• Wednesday, April 24, 2024
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Court adjourns Binance money laundering case to April 8

Trademark infringement occurs when the offending trademark is mistaken for the authentic one

The Federal High Court sitting in Abuja has adjourned the money laundering case against Binance until April 8.

The suit filed by the Economic and Financial Crimes Commission (EFCC) will now be heard on the new date.

The court also adjourned until April 19 the tax evasion case against Binance and its two executives, who were arrested in the country over alleged tax evasion.

Both matters were adjourned because the EFCC and the Federal Inland Revenue Service (FIRS), failed to serve Binance before arraignment.

Binance Holdings Limited, Tigran Gambaryan, and Nadeem Anjarwalla are listed as the first, second and third defendants.

Justice Emeka Nwite on Thursday adjourned the case to rule on whether the arraignment would proceed without proof of service. During the scheduled arraignment, EFCC operatives brought Gambaryan before the court, while Anjarwalla, who fled Nigeria, was arraigned in absentia.

In the suit marked FHC/ABJ/CR/115/2024, which was the first matter called by the court, Gambaryan’s lawyer, Chukwuka Ikwazuonu, told the court that his client was not aware of the charges against him. He argued that his client could not be arraigned because he had not received the charges from the FIRS.

In the charge, Binance was accused of failing to register with the FIRS to pay all relevant taxes administered by the service.

Moses Ideho, counsel to the FIRS, acknowledged that the prosecutor had been unable to serve Gambaryan with the charges. He noted that serving the second defendant is difficult because he has been in the custody of the EFCC.

He then requested permission to serve the defendant in court. Counsels to the defendant and prosecutor sought an adjournment to allow Gambaryan time for more consultation on the charges.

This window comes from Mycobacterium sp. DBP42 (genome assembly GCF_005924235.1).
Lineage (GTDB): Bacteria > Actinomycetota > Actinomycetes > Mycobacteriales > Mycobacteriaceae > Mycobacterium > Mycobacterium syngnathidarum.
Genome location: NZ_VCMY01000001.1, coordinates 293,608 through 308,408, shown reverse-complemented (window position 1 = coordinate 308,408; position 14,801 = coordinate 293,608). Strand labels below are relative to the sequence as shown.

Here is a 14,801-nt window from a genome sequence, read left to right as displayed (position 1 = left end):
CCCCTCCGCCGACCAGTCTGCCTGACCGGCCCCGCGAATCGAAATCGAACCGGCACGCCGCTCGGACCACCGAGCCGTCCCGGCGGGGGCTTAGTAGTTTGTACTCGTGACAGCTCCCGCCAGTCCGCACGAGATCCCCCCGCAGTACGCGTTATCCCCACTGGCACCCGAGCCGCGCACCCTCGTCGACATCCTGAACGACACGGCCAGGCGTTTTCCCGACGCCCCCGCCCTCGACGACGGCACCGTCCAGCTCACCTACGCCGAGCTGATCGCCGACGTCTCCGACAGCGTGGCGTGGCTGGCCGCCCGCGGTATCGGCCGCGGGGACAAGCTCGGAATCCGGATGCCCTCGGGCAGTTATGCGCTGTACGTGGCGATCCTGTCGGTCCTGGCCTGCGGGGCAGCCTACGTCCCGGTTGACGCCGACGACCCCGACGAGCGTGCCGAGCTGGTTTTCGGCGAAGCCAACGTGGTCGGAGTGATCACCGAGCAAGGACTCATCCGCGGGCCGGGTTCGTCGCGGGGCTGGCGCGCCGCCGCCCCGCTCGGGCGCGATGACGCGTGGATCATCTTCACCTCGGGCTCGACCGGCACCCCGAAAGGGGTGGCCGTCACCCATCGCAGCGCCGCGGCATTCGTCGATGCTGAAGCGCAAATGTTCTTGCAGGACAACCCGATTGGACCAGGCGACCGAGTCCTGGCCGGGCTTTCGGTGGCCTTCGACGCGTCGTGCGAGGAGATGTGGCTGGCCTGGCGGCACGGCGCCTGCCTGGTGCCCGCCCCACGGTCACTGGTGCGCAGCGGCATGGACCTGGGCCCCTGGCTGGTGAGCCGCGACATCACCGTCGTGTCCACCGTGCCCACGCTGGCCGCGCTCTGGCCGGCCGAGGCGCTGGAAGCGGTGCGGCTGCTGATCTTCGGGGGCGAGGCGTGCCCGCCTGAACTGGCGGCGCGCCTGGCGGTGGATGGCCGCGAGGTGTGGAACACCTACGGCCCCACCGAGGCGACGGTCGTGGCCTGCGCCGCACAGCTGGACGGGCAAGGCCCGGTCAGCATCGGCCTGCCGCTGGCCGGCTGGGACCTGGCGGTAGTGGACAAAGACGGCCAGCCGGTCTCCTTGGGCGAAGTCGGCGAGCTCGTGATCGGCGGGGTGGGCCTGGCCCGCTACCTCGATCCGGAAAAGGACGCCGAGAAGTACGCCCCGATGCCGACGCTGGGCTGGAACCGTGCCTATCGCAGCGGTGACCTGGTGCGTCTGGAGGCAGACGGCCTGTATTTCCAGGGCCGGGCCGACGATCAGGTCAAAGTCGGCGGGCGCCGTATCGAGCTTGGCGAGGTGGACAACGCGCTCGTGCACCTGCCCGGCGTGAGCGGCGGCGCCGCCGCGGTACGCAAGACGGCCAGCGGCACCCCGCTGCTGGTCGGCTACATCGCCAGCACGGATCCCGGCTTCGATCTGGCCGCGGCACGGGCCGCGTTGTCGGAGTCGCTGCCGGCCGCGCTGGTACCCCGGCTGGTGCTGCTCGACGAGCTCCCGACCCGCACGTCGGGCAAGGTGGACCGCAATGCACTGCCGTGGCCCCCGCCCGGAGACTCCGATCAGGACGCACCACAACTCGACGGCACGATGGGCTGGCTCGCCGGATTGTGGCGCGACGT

After hearing arguments from both parties, Justice Nwite adjourned the arraignment to April 19 so Gambaryan could enter his plea in the FIRS case.

The court then called up the EFFC case. Mark Mordi, counsel to Gambaryan, told the court that the prosecution could not serve Binance Holdings Limited with a copy of the charges.

He criticised the move by the EFCC to serve his client on behalf of Binance Holdings, listed as the first defendant. Mordi argued that his client was neither an authorised representative of the company in the country and could not be served on behalf of the first defendant.

He insisted that the absence of serve means the defendant cannot be arraigned as scheduled, as the court must follow due process.

In his argument, Ekele Iheanacho, counsel to the EFCC, urged the court to enter a plea of not guilty and proceed with trial instead.

Iheanacho faulted Gambaryan’s refusal to be served the charges on behalf of the first defendant. He argued that the second defendant is the only agent in Nigeria representing the company, noting that Binance has no physical presence.

He said, “There is no need to embark on a wide goose chase for someone with no physical presence in Nigeria,” while urging the court to enter a not guilty plea for the first defendant.

Justice Nwite adjourned the matter for ruling on April 8 after listening to both parties. On March 28, the anti-graft agency officially filed charges, alleging that the trio allegedly laundered $35,400,000.

The five-count charge alleged that the company operated without a valid license, violating the Banks and Other Financial Institutions Act (BOFIA) 2020.

The FIRS filed a separate four-count charge against Binance. This charge accused the company of failing to register for and pay taxes in Nigeria. The alleged offences occurred between February 1, 2024, and the filing date of March 22, 2024.

The judge, Emeka Nwite, had previously ordered Binance to provide the EFCC with comprehensive data on all Nigerian users on their platform. This order stems from concerns that the platform may be facilitating money laundering and terrorism financing.